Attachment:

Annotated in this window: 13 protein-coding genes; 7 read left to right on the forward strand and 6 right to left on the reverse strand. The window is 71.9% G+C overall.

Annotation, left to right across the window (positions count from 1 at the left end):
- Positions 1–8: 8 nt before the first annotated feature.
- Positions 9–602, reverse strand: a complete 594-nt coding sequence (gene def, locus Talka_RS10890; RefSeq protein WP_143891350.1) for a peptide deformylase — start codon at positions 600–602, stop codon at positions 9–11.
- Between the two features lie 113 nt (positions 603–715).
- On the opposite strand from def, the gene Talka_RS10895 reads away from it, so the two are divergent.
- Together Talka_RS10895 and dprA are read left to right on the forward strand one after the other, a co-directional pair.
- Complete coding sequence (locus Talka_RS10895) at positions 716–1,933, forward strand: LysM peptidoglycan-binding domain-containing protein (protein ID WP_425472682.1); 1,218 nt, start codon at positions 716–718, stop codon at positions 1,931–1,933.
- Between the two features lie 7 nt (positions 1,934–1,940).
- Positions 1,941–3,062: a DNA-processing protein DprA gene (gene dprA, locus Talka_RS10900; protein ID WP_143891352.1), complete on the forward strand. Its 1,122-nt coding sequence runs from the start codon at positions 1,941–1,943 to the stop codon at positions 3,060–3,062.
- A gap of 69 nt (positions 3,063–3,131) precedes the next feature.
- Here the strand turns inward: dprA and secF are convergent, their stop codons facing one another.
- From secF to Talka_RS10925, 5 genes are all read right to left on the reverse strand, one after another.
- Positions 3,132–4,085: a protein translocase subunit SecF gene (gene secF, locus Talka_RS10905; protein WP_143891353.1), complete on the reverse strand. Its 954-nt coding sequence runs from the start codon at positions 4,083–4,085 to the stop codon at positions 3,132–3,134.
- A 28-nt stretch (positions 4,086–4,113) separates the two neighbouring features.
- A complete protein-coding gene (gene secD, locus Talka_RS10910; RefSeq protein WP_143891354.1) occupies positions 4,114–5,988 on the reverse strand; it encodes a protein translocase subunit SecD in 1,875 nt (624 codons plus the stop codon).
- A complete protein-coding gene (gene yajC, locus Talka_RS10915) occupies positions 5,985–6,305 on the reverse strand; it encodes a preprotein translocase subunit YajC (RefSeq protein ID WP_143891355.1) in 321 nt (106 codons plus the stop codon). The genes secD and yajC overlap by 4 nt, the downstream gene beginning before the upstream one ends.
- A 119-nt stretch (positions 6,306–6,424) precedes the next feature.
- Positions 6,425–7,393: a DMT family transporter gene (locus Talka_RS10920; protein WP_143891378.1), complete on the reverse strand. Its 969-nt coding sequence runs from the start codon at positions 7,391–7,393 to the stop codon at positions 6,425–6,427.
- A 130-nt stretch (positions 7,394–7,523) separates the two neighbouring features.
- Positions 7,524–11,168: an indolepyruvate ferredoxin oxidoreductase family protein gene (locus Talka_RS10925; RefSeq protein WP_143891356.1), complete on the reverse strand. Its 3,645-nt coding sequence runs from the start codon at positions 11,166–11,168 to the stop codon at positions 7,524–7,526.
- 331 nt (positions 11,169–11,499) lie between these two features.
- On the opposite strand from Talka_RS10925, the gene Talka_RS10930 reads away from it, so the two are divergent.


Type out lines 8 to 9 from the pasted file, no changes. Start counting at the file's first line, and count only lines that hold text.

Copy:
- Complete coding sequence (locus Talka_RS10895) at positions 716–1,933, forward strand: LysM peptidoglycan-binding domain-containing protein (protein ID WP_425472682.1); 1,218 nt, start codon at positions 716–718, stop codon at positions 1,931–1,933.
- Between the two features lie 7 nt (positions 1,934–1,940).